Saturday, September 20, 2014

When Darkness Strikes

We all walk through periods in our life that seem dark.  Through those periods, we scramble for purchase, clinging to whatever we feel because we simply can't see.  We can't sort through the muddled, jumbled, occasionally crazed thoughts in our head.  We grasp for something real because everything seems like a dream.  Some of us gaze up at the darkness and wonder where the stars are.  Others retreat into their safest of places and do their best to wait for the light.  Then, there are those who recognize the dark as a time for spiritual growth, and they peer into the abyss, waiting for it to peer back at them.

This time of dark moon has descended upon my own life.  Having been though this several times before, I recognize the signs and symptoms: frustration, negative feelings or self-talk (major or minor, doesn't matter), and (most importantly) the same situations and reactions coming up over and over with various people who are not connected to each other in any way, save for me.  "Here's your lesson," said the Universe.  "There's no secret agenda, no secret plan to make you miserable, no one is out to get you.  Once you see the lesson for what it is, then you begin to understand and grow and your misery (self-righteousness, fear, ego, etc.) disappears and the soil of your soul becomes more fertile."  For me, this dark moon time has been about finding compassion, being okay with being a mirror, and recognizing and accepting that the reactions of others are their own, not mine.

I believe it may have reached its crescendo yesterday, at work.  We had our monthly meeting and 'retreat'.  Lots of good was done, but also, lots of negative feelings were aired.  One person, in particular, felt 'picked on' and felt like an outsider.  This person accused us (the rest of the staff she works closely with) of making her feel that way.  As this person is telling us all of the ways we have slighted her, made her feel unwelcome, etc., I stop her and I ask her to let me give her another perspective.  I then tell her that she came into our office, promptly separated herself from us (both physically and emotionally), began to change things in our office to suit her without giving our way a chance, and so we figured that she didn't want to be part of our team and we let her do her own thing.  None of us were offended.  We just figured that we would give her the space she needed to adjust.  However, we can all see the vast chasm between these two perspectives to the same events.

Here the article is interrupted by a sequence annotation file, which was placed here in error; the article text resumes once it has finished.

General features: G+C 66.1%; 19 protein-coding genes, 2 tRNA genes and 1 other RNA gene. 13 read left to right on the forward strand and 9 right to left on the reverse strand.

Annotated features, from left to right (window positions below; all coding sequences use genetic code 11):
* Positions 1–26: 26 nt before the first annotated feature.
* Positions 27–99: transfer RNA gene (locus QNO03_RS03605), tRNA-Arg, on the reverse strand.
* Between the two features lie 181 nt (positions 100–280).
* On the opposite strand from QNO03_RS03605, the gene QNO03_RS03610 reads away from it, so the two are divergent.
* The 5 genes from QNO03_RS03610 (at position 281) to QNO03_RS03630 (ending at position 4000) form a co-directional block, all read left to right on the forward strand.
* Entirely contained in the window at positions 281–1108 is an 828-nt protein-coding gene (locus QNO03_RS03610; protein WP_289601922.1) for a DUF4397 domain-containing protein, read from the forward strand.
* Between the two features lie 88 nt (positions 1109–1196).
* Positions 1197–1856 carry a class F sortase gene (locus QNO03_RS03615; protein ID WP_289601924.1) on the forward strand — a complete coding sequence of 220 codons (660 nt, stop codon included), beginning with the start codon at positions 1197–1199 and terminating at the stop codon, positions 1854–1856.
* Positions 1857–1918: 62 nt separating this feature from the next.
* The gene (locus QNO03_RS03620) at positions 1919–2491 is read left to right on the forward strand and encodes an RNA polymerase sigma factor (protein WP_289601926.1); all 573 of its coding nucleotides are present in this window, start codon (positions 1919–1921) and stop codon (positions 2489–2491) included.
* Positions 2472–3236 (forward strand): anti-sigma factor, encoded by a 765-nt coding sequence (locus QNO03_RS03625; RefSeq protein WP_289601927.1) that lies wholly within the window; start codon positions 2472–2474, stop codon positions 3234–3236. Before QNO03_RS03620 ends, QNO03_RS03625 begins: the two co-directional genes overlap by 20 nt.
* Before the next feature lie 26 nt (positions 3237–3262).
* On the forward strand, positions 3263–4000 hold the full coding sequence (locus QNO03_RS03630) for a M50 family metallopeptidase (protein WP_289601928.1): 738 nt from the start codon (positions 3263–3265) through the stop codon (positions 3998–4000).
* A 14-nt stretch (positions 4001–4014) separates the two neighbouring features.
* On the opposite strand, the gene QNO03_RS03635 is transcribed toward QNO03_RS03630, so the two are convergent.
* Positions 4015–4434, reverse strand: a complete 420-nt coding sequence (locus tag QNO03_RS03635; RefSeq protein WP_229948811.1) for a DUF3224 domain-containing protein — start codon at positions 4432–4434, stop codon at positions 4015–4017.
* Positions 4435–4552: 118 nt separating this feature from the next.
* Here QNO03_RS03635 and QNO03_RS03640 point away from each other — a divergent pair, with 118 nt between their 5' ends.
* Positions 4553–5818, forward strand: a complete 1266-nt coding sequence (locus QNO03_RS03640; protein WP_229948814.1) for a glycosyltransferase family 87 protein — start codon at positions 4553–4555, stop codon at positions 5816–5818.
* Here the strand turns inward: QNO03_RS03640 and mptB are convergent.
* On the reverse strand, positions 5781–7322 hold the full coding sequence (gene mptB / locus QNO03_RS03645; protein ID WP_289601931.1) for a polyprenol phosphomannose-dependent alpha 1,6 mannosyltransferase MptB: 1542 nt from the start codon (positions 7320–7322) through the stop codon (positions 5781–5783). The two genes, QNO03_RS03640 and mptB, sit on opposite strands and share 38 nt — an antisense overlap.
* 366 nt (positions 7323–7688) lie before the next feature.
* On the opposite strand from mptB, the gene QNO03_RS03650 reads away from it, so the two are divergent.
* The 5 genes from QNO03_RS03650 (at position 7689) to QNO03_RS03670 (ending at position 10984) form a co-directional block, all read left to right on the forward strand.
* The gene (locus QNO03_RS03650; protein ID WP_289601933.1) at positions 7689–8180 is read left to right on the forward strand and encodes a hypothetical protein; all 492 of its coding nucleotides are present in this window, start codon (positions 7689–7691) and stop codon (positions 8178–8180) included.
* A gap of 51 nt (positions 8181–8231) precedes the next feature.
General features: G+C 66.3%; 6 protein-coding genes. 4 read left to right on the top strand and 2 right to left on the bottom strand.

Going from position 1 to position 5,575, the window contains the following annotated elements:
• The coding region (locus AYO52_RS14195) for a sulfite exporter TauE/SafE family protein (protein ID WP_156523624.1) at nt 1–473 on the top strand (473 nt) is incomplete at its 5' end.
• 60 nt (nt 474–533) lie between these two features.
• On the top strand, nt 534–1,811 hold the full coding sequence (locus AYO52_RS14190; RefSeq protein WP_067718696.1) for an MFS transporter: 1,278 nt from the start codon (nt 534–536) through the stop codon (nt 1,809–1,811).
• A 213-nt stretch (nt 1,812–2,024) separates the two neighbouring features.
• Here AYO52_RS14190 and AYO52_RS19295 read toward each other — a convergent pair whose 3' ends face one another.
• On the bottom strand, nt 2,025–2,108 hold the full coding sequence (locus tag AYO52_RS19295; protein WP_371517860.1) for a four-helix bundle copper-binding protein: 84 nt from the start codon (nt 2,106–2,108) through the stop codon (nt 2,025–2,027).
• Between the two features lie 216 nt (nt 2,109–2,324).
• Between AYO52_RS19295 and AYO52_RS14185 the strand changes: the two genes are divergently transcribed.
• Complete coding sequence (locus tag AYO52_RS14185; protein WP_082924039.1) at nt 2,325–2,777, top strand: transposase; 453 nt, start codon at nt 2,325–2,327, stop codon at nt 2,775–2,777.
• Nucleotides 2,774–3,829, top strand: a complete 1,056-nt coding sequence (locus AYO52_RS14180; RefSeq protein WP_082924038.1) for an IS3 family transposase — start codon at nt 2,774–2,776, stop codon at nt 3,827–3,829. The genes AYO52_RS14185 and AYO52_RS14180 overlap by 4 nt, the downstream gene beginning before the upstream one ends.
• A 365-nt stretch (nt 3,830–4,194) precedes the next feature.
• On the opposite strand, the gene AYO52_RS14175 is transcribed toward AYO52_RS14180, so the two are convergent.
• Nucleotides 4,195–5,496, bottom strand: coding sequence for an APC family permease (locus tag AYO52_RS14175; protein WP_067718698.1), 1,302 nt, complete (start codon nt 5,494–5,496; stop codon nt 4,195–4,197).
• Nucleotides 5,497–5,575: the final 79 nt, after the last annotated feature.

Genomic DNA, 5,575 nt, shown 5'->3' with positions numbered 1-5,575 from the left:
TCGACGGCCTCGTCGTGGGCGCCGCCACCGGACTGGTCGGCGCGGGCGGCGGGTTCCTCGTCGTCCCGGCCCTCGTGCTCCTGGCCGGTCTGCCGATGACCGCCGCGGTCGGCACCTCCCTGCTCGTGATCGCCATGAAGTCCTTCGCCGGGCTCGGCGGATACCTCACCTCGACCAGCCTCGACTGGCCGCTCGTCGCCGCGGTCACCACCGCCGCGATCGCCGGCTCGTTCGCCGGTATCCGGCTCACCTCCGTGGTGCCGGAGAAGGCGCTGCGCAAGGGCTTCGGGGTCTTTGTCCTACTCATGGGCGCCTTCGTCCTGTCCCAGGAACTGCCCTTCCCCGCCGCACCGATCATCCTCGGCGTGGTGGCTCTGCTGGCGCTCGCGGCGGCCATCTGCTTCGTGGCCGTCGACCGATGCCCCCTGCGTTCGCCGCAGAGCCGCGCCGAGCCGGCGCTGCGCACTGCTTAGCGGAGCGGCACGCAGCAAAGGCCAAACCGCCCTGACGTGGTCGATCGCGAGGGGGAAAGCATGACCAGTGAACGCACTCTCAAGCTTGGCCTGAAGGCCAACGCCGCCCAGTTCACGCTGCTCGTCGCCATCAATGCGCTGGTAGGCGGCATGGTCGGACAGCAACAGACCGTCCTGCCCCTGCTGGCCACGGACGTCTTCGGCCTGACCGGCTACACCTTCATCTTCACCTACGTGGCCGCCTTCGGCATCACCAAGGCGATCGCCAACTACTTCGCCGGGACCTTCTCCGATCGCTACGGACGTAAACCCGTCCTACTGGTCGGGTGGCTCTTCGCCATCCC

There were two of us who ended up taking the brunt of her very poor reaction to how we (as a group) perceived her.  (We all know shit rolls down hill.)  And, her reaction was very poor.  She did what most of us do when we hear things about ourselves that we don't want to hear.  She pointed fingers, laid blame elsewhere, and stormed off.  Nothing that was said to her was said with mean or negative intentions.  Nothing was pointed out harshly or in bad form.  Several of us had things that needed to be said, we said them without accusation and with the intention of clearing the air so we could start fresh the next day we all work together.  All of us were ready and willing, made the commitment to our supervisor and manager to start with a clean slate, everyone but her.  In her brutal honesty, she said she didn't know if she could.